workforce grant proposals and increase connections of area companies to educational institutions and workforce development support organizations. The RAEDC thanks all companies for being an employer in the Rockford Region and looks forward to a CORE Conversation with the management
team. In the meantime, we welcome your feedback. Please call 815-987-8118 to contact Gina Meeks or Karl Franzen to schedule a “CORE Conversation.” Karl Franzen is business development specialist at the Rockford Area Economic Development Council.
the News IN Members THEin NEWS
1. Stephanie Johnston
2. Angela Schmidt
3. Nancy Perry
4. Jimsi Kuborn
5. Michael Keefe
6. Robert Reed
7. Mark Clodius
8. Monika Clodius
9. Dr. Pamela Schmidt
10. Dr. Kris Tumilowicz
11. Dr. Matthew Smetana
12. Bill Schmidt
13. Meghan Moss
14. Sarah E. Apple
15. Kyle McDonald
16. Dr. Maryam Hamidi
Rockford Chamber members appear bolded. Thank you for your support of your fellow Chamber members.
BOARD APPOINTMENTS Womanspace added Stephanie Johnston (1) and Angela Schmidt (2), to its board of trustees. It elected new officers: Nancy Perry (3) as president, Susan Lee as vice president and Amanda Kirchner as treasurer. Kristin Kofoed will remain as secretary. Jimsi Kuborn (4), Rockford Area Economic Development Council, joined Remedies Renewing Lives’ board. Rockford Local Development Corporation announced new members to its board for three-year terms: Chris Black, Earl Dotson, Jr., Stephanie Koch, Michael Schultz and Karen Walsh. Reelected for three-year terms were: Kim Blascoe, Todd Cagnoni, Susan Taylor and Victory Bell. The following were named officers for two-year terms: Brian Peterson, chairman; Linda Heckert, vice chair; J. Daniel O’Boyle, secretary; Thomas Budd, treasurer; Ed Munguia, assistant secretary; Susan Taylor, assistant treasurer; Jeff Fahrenwald, past chairman, and Todd L. Larson, ex-officio. Keep Northern Illinois Beautiful added Michael Keefe (5) and Robert Reed (6) to its board. The University of Illinois College of Medicine at Rockford welcome new members to its Dean’s Action Council: Mark (7) and Monika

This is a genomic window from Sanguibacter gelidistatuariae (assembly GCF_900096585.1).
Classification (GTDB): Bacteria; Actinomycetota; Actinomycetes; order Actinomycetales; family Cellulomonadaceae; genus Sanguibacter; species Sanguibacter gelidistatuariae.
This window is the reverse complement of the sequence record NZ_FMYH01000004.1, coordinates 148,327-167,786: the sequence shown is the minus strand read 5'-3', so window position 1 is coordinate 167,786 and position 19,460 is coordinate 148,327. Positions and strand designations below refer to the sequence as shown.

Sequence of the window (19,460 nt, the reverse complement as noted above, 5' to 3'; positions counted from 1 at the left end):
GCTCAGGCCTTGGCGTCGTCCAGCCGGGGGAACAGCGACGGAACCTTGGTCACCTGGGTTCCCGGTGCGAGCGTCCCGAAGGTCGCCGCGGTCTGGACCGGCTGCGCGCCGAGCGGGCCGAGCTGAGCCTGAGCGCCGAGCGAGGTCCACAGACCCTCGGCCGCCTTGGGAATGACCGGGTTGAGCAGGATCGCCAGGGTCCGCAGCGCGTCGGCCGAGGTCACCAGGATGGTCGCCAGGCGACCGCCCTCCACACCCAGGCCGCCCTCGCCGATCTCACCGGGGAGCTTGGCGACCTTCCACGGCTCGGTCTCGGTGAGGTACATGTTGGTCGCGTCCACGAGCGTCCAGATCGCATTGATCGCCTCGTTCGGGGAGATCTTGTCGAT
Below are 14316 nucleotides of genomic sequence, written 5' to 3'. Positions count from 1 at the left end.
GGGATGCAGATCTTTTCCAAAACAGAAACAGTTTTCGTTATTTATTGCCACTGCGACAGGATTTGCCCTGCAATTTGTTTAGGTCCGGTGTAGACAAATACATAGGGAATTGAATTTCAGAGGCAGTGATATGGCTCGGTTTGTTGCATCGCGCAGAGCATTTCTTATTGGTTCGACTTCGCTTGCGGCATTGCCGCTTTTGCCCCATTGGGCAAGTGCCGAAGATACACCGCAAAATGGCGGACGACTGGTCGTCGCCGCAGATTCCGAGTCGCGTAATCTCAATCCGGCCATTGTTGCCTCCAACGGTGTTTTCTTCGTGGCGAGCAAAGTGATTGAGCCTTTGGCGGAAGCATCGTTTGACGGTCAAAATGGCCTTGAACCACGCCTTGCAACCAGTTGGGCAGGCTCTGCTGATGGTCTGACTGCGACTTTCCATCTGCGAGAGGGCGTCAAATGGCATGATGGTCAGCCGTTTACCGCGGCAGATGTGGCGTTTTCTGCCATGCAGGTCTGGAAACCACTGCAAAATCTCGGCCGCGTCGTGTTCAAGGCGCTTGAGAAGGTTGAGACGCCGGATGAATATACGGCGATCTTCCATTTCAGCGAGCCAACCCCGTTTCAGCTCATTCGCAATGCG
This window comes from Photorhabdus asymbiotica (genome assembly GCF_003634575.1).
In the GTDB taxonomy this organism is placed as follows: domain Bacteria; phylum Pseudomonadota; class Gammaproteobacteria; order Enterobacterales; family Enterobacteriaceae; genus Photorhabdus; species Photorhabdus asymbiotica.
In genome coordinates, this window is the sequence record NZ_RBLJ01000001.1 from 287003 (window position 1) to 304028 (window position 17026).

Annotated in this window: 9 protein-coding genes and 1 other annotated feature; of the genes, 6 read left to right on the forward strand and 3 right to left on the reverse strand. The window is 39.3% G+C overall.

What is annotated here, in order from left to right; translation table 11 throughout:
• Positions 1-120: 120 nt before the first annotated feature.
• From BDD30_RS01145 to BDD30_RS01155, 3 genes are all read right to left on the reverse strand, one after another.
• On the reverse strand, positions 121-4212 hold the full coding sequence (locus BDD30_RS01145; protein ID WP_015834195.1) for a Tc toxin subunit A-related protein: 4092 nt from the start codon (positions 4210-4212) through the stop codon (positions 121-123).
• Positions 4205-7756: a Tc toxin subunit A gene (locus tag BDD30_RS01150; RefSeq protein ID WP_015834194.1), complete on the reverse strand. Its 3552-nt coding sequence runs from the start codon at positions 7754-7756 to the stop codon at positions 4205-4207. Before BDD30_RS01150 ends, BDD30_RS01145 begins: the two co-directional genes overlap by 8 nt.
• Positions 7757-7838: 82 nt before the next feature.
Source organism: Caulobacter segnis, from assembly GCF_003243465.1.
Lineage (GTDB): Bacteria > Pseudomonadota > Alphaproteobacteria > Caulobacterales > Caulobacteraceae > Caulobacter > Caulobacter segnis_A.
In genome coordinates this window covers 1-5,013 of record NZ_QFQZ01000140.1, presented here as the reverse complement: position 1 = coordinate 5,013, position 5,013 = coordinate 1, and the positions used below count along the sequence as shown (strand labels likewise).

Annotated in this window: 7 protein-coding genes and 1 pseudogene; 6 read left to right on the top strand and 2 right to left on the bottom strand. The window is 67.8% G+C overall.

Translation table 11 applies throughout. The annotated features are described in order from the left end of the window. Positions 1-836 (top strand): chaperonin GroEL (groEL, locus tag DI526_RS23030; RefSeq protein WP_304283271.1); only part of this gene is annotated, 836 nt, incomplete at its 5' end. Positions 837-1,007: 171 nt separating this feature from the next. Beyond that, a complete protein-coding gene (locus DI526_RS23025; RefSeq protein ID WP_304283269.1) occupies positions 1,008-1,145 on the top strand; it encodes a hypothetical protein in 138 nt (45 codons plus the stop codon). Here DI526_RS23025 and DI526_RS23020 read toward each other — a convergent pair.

17. Dr. Syed Asif Masood
18. Nicole Milani
Clodius (8), Dr. Pamela Schmidt (9), Christie Stenstrom Jarrett and Dr. Kris Tumilowicz (10). New officers are Mike Fager, past chair; Craig Fetty, chair, and Elise Cadigan, chair-elect. Barbara Pittman and Karen Johnson retired from the board.
NEW HIRES, PROMOTIONS, RETIREMENTS Mercyhealth welcomed Matthew Smetana, D.O. (11), emergency medicine and MD-1 physician, to its EMS Training Center staff. Fehr Graham hired Bill Schmidt (12) as landscape architect. Meghan Moss (13) was promoted to vice president, regional banking center manager, for Blackhawk Bank’s north region. theFranaGroup hired Elizabeth M. Burrows, J.D., as a senior associate. WilliamsMcCarthy LLP hired Sarah E. Apple (14) as an associate in the firm’s transactional group. T K Group, Inc., promoted Chris Bennett to operation manager. KMK Media Group hired Sarah France Mitchell as communications specialist and Kyle McDonald (15) as graphic designer. Mercyhealth welcomed Maryam Hamidi, M.D. (16), radiation oncology physician, to its Rockton Avenue Hospital Cancer Center and Syed Asif Masood, M.D.
19. Elissa Russell
20. Dr. Ben Durkee
(17), FAAP, MSc, board certified pediatrician and fellowshiptrained pediatric cardiologist, to its Rockton Avenue campus. SwedishAmerican welcomed advanced practice nurses Nicole Milani (18), joining Dr. Jeffrey Gurtizen at its Stateline Clinic, and Elissa Russell (19), joining Midwest Heart Specialists. It welcomed its newest radiation oncologist Ben Durkee, M.D., Ph.D. (20), to its Regional Cancer Center. Entré Computer Solutions hired Steve Marcum as senior network engineer. J.L. Clark welcomed Peter Graham (21) as director of quality and food safety. YMCA of Rock River Valley hired Nick Maier (22) as director of corporate engagement and Nicole Clewer (23) as director of volunteerism. The University of Illinois College of Medicine at Rockford welcomed Anne Zuba (24), MSW, LCSW, to its University Student Health and Wellness at Parkview. SwedishAmerican Medical Group welcomed Bertram Nanayakkara, M.D. (25), to its new SwedishAmerican Strathmoor Pediatrics Clinic at 5695 Strathmoor Dr., Ste. 3, Rockford. Cassie Alderks (26), PT, DPT, joined the physical therapy department at Rockford Spine Center. Bob Mayerson (27), MS, ATC, CEAS joined Orthopedic and
21. Peter Graham
22. Nick Maier